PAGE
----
The increase in the first quarter follows a full-year uptick in 2018, but a Tracy Cross exec notes that the numbers look good in large part because “you’re coming up from a low base,” an extended drought in new-home sales in the Chicago area. 

Dennis Rodkin

Crain’s Chicago Business

May 2, 2019

 

 

 

 

 

 

 

 

Landmark & Property Group

Newly built houses in Bridgeport, along 33rd Place, several of which have sold in the past few months. The house at far left sold for $528,000 in April.

Sales of newly built homes in the Chicago area rose in the first quarter, according to an industry consultant’s data. The increase comes on the heels of a full year when new-home sales also rose.

In the first three months of 2019, builders sold 1,144 new homes locally, up more than 6 percent from the first quarter of 2018, according to the report from Tracy Cross & Associates.

The increase follows a year-end sales tally for 2018 that was up 3.1 percent from 2017.

The first-quarter growth in the Chicago area was stronger than the national figure. Sales of new homes nationwide were up about 4.3 percent in the first quarter from the same period in 2018.

“These numbers look good because you’re coming up from a low base,” said Erik Doersching, executive vice president at Tracy Cross. New-home sales have been meager for a decade, since the housing bust, and early 2018 was particularly weak. At this time last year, the Schaumburg-based firm reported sales were down 17 percent from the first quarter of 2017.

Even so, “we’re glad to see the activity,” Doersching said.

The firm’s data captures only homes sold in developments of 10 or more and covers both detached houses and attached condominiums and townhouses. Homes built on individual lots do not get counted.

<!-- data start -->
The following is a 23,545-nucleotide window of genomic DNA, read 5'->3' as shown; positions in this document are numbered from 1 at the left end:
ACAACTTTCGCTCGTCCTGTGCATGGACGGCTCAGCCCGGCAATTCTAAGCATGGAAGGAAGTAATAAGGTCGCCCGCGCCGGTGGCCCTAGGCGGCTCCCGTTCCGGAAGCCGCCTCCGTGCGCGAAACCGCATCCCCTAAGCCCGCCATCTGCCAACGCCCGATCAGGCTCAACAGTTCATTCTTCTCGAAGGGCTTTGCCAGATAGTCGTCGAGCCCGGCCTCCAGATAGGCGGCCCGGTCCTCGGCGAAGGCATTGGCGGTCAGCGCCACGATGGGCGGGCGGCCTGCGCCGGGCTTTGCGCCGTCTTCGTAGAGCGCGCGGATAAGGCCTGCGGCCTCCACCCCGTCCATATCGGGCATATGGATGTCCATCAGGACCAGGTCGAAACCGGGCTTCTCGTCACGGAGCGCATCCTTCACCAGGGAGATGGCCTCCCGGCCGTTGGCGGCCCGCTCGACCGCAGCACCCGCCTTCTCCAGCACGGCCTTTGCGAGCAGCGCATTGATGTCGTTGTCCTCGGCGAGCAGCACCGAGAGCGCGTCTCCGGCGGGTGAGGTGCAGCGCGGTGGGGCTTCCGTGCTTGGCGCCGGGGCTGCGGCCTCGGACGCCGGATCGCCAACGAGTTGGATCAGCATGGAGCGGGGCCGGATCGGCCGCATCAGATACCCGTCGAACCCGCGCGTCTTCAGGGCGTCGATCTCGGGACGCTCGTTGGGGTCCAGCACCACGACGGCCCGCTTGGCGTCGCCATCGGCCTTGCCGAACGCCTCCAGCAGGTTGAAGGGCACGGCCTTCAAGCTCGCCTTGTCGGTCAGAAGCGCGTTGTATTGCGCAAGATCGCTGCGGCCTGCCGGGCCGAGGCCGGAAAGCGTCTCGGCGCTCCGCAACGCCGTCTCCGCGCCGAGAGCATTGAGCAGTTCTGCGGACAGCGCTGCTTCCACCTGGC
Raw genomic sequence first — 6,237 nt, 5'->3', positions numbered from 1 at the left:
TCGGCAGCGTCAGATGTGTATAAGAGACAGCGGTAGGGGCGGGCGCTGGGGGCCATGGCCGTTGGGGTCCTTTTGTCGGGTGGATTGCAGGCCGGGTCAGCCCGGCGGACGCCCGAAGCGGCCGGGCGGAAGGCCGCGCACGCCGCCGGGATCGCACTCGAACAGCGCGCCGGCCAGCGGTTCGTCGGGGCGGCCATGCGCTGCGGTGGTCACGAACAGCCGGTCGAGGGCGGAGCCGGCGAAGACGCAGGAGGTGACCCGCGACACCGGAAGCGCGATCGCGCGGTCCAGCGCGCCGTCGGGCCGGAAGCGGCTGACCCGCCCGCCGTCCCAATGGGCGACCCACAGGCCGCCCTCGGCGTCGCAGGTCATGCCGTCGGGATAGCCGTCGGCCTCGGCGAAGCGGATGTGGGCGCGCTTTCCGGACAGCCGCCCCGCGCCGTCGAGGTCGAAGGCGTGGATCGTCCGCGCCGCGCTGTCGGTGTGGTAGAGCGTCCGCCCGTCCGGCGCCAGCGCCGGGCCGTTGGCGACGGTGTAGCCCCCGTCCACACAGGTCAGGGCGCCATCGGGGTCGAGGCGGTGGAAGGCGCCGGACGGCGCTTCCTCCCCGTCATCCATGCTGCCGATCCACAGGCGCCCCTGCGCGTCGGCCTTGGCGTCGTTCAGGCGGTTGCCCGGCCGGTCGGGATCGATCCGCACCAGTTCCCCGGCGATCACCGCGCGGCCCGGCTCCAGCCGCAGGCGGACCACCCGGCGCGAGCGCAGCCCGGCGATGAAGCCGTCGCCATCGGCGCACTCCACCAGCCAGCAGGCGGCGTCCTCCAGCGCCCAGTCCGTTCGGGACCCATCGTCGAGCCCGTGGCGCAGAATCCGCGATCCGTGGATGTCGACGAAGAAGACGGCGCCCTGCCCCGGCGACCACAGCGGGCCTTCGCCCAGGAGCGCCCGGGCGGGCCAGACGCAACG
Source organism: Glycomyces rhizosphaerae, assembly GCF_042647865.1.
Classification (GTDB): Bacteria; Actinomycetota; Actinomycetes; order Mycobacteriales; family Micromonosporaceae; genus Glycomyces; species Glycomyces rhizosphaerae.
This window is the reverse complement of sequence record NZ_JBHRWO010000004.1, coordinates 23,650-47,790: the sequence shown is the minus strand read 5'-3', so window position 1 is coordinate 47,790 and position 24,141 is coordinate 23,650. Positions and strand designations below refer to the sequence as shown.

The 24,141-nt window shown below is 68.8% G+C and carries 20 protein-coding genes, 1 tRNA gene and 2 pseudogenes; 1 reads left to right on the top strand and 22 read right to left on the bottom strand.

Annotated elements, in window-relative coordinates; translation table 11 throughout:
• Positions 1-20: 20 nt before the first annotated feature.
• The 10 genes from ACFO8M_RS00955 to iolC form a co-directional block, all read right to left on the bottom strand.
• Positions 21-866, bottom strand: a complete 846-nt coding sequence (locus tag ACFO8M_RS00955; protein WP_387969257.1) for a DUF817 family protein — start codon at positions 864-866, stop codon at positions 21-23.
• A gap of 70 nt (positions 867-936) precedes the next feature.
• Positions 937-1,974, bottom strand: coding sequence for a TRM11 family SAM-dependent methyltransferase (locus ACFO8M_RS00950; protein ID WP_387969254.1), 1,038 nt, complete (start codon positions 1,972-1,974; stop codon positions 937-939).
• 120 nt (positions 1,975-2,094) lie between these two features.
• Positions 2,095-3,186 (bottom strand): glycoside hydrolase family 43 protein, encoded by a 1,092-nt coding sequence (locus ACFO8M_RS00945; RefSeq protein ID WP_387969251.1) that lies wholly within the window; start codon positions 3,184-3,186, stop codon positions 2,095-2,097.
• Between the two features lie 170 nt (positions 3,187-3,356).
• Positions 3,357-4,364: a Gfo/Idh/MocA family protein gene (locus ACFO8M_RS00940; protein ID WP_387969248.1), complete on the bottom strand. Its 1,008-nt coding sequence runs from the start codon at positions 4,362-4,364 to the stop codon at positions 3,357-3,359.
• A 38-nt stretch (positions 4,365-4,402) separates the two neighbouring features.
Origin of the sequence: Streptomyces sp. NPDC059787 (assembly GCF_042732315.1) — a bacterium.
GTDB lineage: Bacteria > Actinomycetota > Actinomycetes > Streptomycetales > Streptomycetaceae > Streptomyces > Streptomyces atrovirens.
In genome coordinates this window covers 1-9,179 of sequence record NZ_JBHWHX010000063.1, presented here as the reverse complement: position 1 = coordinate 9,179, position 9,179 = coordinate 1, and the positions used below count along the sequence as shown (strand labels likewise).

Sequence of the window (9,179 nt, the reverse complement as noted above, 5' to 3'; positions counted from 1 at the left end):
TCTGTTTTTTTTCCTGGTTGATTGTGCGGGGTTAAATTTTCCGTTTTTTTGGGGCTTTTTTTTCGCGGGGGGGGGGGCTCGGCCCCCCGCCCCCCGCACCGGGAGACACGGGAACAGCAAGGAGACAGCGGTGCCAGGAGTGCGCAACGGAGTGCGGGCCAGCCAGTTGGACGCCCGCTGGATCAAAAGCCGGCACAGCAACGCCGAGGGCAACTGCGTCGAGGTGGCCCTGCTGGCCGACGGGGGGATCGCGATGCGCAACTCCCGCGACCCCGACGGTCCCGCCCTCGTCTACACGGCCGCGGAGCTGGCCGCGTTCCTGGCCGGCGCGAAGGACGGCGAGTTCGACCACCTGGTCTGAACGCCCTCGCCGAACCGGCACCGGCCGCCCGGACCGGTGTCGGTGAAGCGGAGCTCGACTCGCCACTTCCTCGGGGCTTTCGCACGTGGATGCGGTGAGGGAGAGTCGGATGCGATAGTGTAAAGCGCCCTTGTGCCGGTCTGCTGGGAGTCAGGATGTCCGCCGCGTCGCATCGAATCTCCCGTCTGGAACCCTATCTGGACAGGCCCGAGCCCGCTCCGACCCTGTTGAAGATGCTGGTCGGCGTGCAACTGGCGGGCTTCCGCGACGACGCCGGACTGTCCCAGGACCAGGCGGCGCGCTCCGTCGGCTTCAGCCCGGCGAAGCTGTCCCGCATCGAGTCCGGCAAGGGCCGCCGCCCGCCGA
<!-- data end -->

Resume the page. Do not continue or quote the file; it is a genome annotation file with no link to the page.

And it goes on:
In the city of Chicago, the report shows 127 sales in the first quarter, up nearly 19 percent from the first quarter of 2018. Leading the increase, Doersching said, was a run of 23 sales in a single Bridgeport subdivision of houses and townhomes.

Called AAA Residences, the homes are around Hillock and Throop streets in an isolated section of Bridgeport tucked between the South Branch of the Chicago River on the north and the Stevenson Expressway on the south. Their prices run from about $400,000 to $650,000. “You can’t get a house at that price anywhere closer to downtown Chicago,” Doersching said. (The houses in the image at the top of this story are in another part of Bridgeport.)

In the suburbs, there were 1,017 first-quarter sales, up almost 5 percent from a year earlier.

The first-quarter sales figure continues what the firm’s chief, Tracy Cross, has referred to in the past as a “low plateau.”

Local new-home sales have been below 4,000 annually for more than a decade, with first-quarter sales in the range of 800 to 1,000 for much of that time. That long, flat line came after the housing bust. In the early years of the 21st century, Chicago-area home sales were generally above 20,000 per year and 3,000 in the first quarter.

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